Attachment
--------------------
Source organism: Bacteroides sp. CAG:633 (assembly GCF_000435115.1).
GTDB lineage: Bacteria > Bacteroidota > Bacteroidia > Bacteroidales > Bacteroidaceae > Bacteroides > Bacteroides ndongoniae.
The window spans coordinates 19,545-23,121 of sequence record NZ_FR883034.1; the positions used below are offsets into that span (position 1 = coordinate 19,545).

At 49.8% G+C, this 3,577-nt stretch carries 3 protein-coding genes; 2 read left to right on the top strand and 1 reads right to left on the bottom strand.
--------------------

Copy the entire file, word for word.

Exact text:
Source organism: Bacteroides sp. CAG:633 (assembly GCF_000435115.1).
GTDB lineage: Bacteria > Bacteroidota > Bacteroidia > Bacteroidales > Bacteroidaceae > Bacteroides > Bacteroides ndongoniae.
The window spans coordinates 19,545-23,121 of sequence record NZ_FR883034.1; the positions used below are offsets into that span (position 1 = coordinate 19,545).

At 49.8% G+C, this 3,577-nt stretch carries 3 protein-coding genes; 2 read left to right on the top strand and 1 reads right to left on the bottom strand.